Center for Urban Entrepreneurship awarded $1.5M

U.S. Economic Development Administration will help refurbish downtown landmark

A. Sue Weisler

The award from the U.S. Economic Development Administration will help refurbish an iconic Rochester landmark, the former Rochester Savings Bank building at 40 Franklin St., which was donated to RIT in 2012.

The federal government is investing $1.5 million toward construction and renovation costs for the facility that will house Rochester Institute of Technology’s new Center for Urban Entrepreneurship. The award from the U.S. Economic Development Administration will help refurbish an iconic Rochester landmark, the former Rochester Savings Bank building at 40 Franklin St., which was donated to RIT in 2012.

“The collective efforts and support of our federal delegation – Senators Charles Schumer and Kirsten Gillibrand, and Congresswoman Louise Slaughter—underscore their dedication to education and entrepreneurship as catalysts for reshaping the Upstate New York economy,” said RIT President Bill Destler. “From the initial days of this project, Senator Schumer has been by our side and has understood and supported our vision to bring new business development to the heart of the city. Likewise, Senator Gillibrand and Congresswoman Slaughter also recognized the tremendous potential and opportunity for the Center for Urban Entrepreneurship to play an important role in the resurgence of our center city.”

University leaders announced in October 2012 that they had received the former Rochester Savings Bank as a generous gift from Rochester Historic Ventures, and that it would serve as the home of the new center.

“This federal investment will not only bring RIT back to its roots in downtown Rochester, but high-tech startups and entrepreneurs will be on site as well,” said U.S. Sen. Charles Schumer. “I am thrilled to announce this funding commitment needed to get this project underway. It is a win-win-win for Rochester and RIT. First it will give RIT, which is a regional economic powerhouse, a physical footprint right in the heart of downtown to base workers and staff in the city center. Second, RIT is renovating a historic building in an underdeveloped part of downtown, so it will be an anchor to stabilize this area. Third, this new Center for Urban Entrepreneurship will be the launching pad for a host of new companies and high-tech workers that once successful can expand to existing downtown storefronts to push Rochester’s economic development to new heights.”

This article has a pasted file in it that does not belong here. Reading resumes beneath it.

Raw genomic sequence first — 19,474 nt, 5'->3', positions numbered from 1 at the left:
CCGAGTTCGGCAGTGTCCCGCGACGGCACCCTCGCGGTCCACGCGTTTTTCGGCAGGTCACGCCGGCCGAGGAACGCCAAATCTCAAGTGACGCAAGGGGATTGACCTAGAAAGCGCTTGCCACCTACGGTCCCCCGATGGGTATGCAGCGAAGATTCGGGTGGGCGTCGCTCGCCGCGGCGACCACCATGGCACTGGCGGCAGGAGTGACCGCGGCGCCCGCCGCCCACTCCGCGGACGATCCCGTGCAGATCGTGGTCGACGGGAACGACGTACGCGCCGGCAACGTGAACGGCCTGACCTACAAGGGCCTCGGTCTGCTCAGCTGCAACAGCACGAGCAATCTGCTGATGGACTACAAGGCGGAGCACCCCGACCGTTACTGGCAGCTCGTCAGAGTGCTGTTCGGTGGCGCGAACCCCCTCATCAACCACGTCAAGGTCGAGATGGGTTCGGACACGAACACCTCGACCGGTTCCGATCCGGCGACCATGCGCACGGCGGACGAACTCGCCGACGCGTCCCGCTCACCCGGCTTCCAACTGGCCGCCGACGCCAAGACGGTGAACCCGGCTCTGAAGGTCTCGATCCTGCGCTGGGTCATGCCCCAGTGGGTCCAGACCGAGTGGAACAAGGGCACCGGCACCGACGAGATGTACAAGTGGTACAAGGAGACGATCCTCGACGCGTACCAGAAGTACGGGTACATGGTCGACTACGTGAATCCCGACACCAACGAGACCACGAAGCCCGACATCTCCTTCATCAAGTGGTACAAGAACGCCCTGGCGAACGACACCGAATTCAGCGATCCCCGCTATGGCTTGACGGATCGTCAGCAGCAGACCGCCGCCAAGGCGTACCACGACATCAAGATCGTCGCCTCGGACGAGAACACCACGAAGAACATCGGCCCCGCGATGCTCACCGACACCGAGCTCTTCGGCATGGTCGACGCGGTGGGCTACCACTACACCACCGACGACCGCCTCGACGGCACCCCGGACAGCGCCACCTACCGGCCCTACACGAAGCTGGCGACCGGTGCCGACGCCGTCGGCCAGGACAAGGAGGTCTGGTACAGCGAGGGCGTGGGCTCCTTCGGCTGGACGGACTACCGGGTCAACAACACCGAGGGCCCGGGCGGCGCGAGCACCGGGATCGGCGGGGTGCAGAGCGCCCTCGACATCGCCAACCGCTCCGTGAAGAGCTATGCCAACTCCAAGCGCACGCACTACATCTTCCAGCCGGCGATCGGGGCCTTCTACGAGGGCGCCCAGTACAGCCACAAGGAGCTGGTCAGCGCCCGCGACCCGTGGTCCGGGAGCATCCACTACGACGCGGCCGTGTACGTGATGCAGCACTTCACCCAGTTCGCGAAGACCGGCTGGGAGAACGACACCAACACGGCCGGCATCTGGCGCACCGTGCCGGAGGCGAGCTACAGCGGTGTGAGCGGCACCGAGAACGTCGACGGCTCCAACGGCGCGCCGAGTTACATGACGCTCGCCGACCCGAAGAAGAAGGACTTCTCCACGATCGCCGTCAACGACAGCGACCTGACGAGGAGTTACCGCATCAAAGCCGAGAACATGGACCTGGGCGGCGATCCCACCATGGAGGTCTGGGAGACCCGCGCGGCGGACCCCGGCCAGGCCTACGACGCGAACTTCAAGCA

Renovations to the historic four-story, 47,000-square-foot building are expected to be completed in 2014.

“This is an important investment for RIT’s efforts to grow the Rochester region’s high-tech economy,” said U.S. Sen. Kirsten Gillibrand, who also advocated for RIT’s request to the Economic Development Administration. “RIT’s Center for Urban Entrepreneurship will offer critical services for launching innovative new businesses and supporting existing companies, revitalizing the local economy and creating new high-tech jobs in the community.”

Congresswoman Louise Slaughter added: “Last month, I had the opportunity to tour the former Rochester Community Savings Bank with President William Destler and Dean dt ogilvie and came away impressed with RIT’s vision for this wonderful space. How fitting that the reuse of this historic building will help our entrepreneurs build a better future for our city and our great nation. I was delighted to advocate for this project with the EDA, and I look forward to the day when this beautiful building is full of aspiring business people ready to revitalize our economy.”

The center is under the direction of RIT’s Saunders College of Business. Saunders leaders are excited about the opportunity to help establish the center as a downtown hub for entrepreneurial programs, research and development—and in furthering its mission to create an economic boost for area businesses and organizations while promoting new business ventures within the urban community.

“We are on track to unveil our new programs and today’s news on the federal assistance for renovations affirms our vision to make a tremendous difference for the Rochester community,” said dt ogilvie, dean of Saunders College. “We plan to engage and train the community on how to get into business and then grow a business. We will teach the science of entrepreneurship.”

Delmonize (Del) Smith, a professor of management in RIT’s Saunders College of Business, has been appointed as the first director of the Center for Urban Entrepreneurship (CUE). Smith began launching programs for the center this fall.

Rochester Historic Ventures acquired the historic four-story, 47,000-square-foot building in 2011 prior to the gift to RIT. The Rochester Savings Bank built the building in 1927. The site was listed on the U.S. National Register of Historic Places in 1972 and has historic significance in art, architecture and commerce. The gift to RIT was a vision of allowing more people from the community to “enjoy this architectural gem, with a larger dream to bring more students downtown,” said Amy Tait, of Rochester Historic Ventures, who also serves as chairwoman and CEO of Broadstone Real Estate.

RIT is returning to the city after leaving office space on West Main Street in the mid-1990s. The original campus was also downtown, but RIT began building its current campus in Henrietta in the 1960s, opening in 1968.


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